Budget 2020: Chancellor sets out coronavirus measures but what does it mean for Norfolk?
PUBLISHED: 13:07 11 March 2020 | UPDATED: 15:47 11 March 2020
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Chancellor Rishi Sunak has moved to “act in the national interest” over the coronavirus outbreak using his first Budget speech to declare: “We will get through this together.”
And in an 'exceptional step' the chancellor has abolished business rates for firms with a rateable value below £51,000.
But although the chancellor has sparked a huge spending spree there was no specific details of improvements or infrastructure projects in Norfolk and Waveney. Many people hoping for an update on plans to dual the A47 will have ben left disappointed.
And a pot of money earmarked to improve transport in Norwich could be reduced as the city will now have to share it with two other areas.
Setting out a stark prediction of what could happen as the coronavirus takes hold in the coming weeks and months Mr Sunak said there is likely to be a 'temporary disruption' to the economy while up to a fifth of the working age population could be off work at any one time.
But speaking in the House of Commons he added: 'We are doing everything we can to keep this country and our people healthy and financially secure.'
His coronavirus plan includes:
- Hospitals - 'Whatever extra resources our NHS needs- it will get'.
- Sick pay - statutory money will be available for 'all those who are advised to self-isolate' even if they have not displayed symptoms.
- Any firm with under 250 employees will not be expected to meet the cost of statutory sick pay for the first 14 days.
- £1 billion business rates holiday for retail, leisure and hospitality firms with a rateable value of under £51,000
- £3,000 cash grant to businesses eligible for small business rates relief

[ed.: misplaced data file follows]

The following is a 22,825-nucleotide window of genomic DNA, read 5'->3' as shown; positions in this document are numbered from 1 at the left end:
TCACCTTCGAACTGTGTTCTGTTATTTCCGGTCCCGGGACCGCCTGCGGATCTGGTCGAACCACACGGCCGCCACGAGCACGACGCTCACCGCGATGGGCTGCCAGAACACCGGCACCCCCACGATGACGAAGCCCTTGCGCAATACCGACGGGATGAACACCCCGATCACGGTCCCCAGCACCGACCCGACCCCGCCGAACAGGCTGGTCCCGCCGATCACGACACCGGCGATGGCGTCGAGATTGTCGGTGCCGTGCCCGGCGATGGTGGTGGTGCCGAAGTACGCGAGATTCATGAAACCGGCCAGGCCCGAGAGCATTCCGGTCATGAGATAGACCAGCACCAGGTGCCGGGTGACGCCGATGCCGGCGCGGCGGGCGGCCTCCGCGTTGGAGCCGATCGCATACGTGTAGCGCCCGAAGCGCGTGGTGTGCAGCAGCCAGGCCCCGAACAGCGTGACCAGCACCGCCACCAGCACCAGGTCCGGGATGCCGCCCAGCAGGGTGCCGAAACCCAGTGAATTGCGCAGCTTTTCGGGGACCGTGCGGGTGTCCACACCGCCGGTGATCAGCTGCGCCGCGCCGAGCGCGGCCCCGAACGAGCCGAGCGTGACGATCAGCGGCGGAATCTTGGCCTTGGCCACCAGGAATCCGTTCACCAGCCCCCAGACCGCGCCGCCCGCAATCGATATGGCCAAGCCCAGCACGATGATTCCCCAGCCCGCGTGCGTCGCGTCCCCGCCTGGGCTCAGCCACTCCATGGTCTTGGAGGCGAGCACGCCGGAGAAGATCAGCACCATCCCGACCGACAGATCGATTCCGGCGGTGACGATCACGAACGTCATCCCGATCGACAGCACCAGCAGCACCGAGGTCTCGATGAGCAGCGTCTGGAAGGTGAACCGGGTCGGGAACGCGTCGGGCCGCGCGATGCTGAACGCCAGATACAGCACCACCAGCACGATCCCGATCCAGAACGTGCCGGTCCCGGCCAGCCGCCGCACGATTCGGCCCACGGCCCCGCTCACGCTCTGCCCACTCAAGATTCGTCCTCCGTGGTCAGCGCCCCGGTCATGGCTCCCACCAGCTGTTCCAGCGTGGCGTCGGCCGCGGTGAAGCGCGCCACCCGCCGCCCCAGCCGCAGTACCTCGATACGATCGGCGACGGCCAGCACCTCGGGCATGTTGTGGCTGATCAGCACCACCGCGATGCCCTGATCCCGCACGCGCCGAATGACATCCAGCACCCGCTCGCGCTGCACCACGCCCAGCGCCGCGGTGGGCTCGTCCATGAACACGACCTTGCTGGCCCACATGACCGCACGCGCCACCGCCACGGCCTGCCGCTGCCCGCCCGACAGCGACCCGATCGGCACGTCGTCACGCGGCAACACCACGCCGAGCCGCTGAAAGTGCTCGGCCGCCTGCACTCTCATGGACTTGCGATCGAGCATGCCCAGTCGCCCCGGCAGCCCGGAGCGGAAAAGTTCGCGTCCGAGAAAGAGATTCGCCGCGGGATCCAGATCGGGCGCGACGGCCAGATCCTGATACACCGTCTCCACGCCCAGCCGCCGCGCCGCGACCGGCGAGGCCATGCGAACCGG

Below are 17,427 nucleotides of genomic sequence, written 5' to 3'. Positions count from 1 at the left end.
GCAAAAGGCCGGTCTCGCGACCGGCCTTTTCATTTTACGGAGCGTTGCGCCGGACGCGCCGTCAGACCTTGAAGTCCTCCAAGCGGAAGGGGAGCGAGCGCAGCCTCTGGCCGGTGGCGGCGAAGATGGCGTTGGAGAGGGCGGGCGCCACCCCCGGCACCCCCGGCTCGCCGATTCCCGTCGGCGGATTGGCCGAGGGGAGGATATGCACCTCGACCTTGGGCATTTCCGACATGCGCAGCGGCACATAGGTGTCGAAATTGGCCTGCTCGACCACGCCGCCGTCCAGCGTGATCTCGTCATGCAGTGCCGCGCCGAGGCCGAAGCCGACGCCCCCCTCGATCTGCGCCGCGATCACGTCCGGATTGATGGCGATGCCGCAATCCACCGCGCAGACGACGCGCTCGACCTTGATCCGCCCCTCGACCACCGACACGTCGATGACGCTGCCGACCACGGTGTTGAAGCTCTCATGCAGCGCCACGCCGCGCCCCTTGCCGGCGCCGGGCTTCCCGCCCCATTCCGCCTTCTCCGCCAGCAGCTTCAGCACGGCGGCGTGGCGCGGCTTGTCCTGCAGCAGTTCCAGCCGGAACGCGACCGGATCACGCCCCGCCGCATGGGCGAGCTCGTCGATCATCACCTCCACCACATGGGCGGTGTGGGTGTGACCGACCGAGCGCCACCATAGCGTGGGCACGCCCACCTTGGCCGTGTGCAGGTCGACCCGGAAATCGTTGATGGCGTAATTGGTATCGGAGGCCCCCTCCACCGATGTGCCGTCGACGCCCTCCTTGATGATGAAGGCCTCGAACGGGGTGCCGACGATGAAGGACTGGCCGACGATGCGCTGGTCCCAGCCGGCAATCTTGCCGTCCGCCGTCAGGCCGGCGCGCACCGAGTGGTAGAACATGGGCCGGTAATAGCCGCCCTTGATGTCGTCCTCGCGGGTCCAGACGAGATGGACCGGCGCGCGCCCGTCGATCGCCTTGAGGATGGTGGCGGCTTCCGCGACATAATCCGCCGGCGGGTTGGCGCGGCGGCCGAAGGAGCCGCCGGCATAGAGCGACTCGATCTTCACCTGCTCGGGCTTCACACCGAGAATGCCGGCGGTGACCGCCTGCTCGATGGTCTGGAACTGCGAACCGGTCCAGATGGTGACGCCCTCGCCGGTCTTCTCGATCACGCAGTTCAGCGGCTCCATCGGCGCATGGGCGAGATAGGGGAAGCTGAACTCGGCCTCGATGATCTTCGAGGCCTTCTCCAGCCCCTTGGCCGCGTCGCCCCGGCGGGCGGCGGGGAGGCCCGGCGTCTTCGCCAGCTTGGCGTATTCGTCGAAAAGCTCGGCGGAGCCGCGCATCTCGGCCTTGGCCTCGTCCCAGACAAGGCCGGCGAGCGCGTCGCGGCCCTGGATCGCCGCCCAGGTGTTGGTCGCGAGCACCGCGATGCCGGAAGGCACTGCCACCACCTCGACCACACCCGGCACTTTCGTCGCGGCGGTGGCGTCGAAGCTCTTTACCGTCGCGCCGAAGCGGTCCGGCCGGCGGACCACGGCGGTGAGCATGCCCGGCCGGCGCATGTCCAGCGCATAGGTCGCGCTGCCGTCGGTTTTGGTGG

He added: 'I know how worried people are. Worried about their health, the health of their loved ones, their jobs, their income, their businesses, their financial security.
'And I know they get even more worried when they turn on their TVs and hear talk of markets collapsing and recessions coming. People want to know what's happening, and what can be done to fix it.
'We will get through this - together. The British people may be worried, but they are not daunted. We will protect our country and our people. We will rise to this challenge.'
The Budget comes as the country struggles with the virus spreading every day - although Norfolk is yet to have a confirmed case there are now 32 cases confirmed in East Anglia.
Hours before the Budget, the Bank of England set the scene with an emergency interest rate cut from 0.75% to 0.25% and a series of other measures designed to help businesses and households through a coronavirus economic shock 'that could prove sharp and large, but should be temporary'.
And it was a good Budget for pubs with the chancellor freezing duty on beer, cider, wines and spirits.
Mr Sunak said: 'Taken together, the extraordinary measures I have set out today represent £7 billion to support the self-employed, businesses and vulnerable people.
'To support the NHS and other public services, I am also setting aside a £5 billion emergency response fund - and will go further if necessary.'